System Builder Marathon Q4 2015: $912 AMD LAN Box PC

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Joe Black

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I get that a small form factor lan box is desirable, but the option existed to put together a build on a more traditional form factor and include an FX 8-core processor like the 8350 for only $10 more than the i3. Tom's own charts show that they are decent performers and personally I'd be happy to forego the small box for a better processor.

Edit: Note that I referred to this pricing: http://shop.amd.com/en-us/components/processors/FD8350FRHKBOX#
Not sure how accurate it is.
 

Onus

Titan
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Is the 860K a viable chip? Sure it is. AMD fanboys need to sit down and take their licks though, because in performance, power usage, and build/tweak time, the game is up; a non-"experimenter" should now always choose Intel. I hope Zen makes a difference, but remember people (including myself) had high hopes for Bulldozer too, and we know how that turned out.
Solid data point!
 

chesteracorgi

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Using yesterday's i3 is a cheat against Intel. I just built an i3 6100 for my Grandson, and it rips up the Sandybridge 2500K in gaming. The build:

Corsair Carbide Spec 1 case (with an extra 120mm fan.
Intel i3 6100
ARRock Z170 Gaming K4
CoolerMaster Hyper T2 cooler
LG DVD reader/writer
Samsung 850 EVO 250GB
GSkill DDR4 3200 Ripjaws 2X 4 GB
PowerColor R9 380 4GB RAM
Corsair RM 750W PSU
CM Storm Devastator KB & Mouse
ASUS 23.6 in monitor (2ms gtg)

At a little over $800 I'll put it up against your $1000 and $1100 builds in gaming.
 

James Mason

Polypheme
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What if on the next SBM, you guys each start with 1 of the 3 goals, choose/make your build, and then pass it to one of the others, to make any refinements they see to it, and then pass it a 3rd time again for further refinements, to achieve "peer reviewed" build to see how instead of competing but actually kind of working together to all make the best you can while being able to take in ideas the original builder may not have though of.
 

RedJaron

Splendid
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I'm not sure what point you're trying to make. We can only use prices of parts purchased from Newegg ( SBM rules ) and for this particular quarter, it would have to be purchased the last two weeks of November.

James, if we did something like that, it would be nine months of SBM with the same computers only undergoing minor revisions. It's unlikely they would take into account all the newly released parts throughout the year. I think people would get bored with it.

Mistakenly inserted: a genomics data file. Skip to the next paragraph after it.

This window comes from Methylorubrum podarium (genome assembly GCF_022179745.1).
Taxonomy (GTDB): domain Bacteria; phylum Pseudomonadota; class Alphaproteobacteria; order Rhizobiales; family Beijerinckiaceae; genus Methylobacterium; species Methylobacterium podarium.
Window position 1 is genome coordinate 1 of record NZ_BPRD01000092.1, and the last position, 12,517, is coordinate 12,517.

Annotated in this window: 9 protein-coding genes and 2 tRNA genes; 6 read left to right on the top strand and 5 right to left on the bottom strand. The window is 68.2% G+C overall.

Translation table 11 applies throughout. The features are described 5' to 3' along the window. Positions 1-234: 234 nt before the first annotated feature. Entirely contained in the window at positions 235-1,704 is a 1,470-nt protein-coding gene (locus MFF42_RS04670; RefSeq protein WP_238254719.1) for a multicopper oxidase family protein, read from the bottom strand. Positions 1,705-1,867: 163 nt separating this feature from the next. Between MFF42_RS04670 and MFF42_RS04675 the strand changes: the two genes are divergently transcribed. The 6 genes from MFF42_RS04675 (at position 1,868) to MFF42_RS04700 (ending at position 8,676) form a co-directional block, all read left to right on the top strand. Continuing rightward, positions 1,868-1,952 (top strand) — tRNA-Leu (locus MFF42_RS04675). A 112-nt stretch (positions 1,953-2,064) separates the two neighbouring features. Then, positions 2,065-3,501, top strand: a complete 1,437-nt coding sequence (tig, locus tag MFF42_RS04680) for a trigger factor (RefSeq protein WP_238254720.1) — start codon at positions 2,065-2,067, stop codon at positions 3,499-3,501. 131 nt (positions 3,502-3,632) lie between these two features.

Filippi, I wouldn't rule out i3 OCing next quarter, but I don't think I'll go for it. I don't want to bother with the OCing lottery in hopes to win the value award for a while. I'm thinking a nice Xeon E3 is in my future, depending on the next theme.
 

James Mason

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No I meant for 1 single SBM round, working collaboratively, like maybe "before it's built."
 

Calculatron

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What is up with the high stock voltages on the 860K? When I was thinking of getting one for my secondary test rig, I noted the insane voltages people used both at stock frequencies, and overclocked. I ended up getting a 760K instead, but only because I bought it from a friend who was parting out a rig.

I have that 760K clocked at 4.4ghz with ~1.33 volts, if I remember correctly. It is seated in a Gigabyte FMA88X-UP4, paired with G.skill 2400 DDR3.

With 1.45 volts, I can run it at 4.8ghz and still remain below that throttling threshold. Going beyond requires some serious cooling. (Using a Thermalright Archon SB-E X2.)
 

RedJaron

Splendid
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AMD has kept their voltage pretty high compared to Intel recently. I think it has to do with them staying on bigger lithography and chasing higher clocks, both of which need a little more juice to do. Note that I was able to overclock the CPU on an undervolt. Just because the mboard wants to set stock VCore at 1.45V doesn't mean you need to keep it there.
 

Mac266

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Eric, I applaud you. For one, heading back to Q3 for a do over, and second, for doing something very much outside the box. Well done Mate.
 

Mac266

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Using yesterday's i3 is a cheat against Intel. I just built an i3 6100 for my Grandson, and it rips up the Sandybridge 2500K in gaming. The build:

Corsair Carbide Spec 1 case (with an extra 120mm fan.
Intel i3 6100
ARRock Z170 Gaming K4
CoolerMaster Hyper T2 cooler
LG DVD reader/writer
Samsung 850 EVO 250GB
GSkill DDR4 3200 Ripjaws 2X 4 GB
PowerColor R9 380 4GB RAM
Corsair RM 750W PSU
CM Storm Devastator KB & Mouse
ASUS 23.6 in monitor (2ms gtg)

At a little over $800 I'll put it up against your $1000 and $1100 builds in gaming.
Dunno why you'd do that, the 970's would utterly destroy your 380.
 
.... I have that 760K clocked at 4.4ghz with ~1.33 volts, if I remember correctly. It is seated in a Gigabyte FMA88X-UP4, paired with G.skill 2400 DDR3.
Oh. Look! Someone used GB qualified RAMs in their AMD build.

Without checking, your numbers look roughly similar to mine in a GA-F2A88XN-WIFI using an old stock Opty heatpipe cooler with solid copper base. The tall fins of that DDR3 2400 fit just dandy, too.

Maybe one of these days Toms can find someone who knows how to build and tweak an AMD rig.

 

Damien Gates

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Great article but this board is a piece of Crap really for any amd CPU. im certain that amd system would fair much better in an other. but it still holds well given the 50$ price difference. the performace loss isnt that tangible.
 

RedJaron

Splendid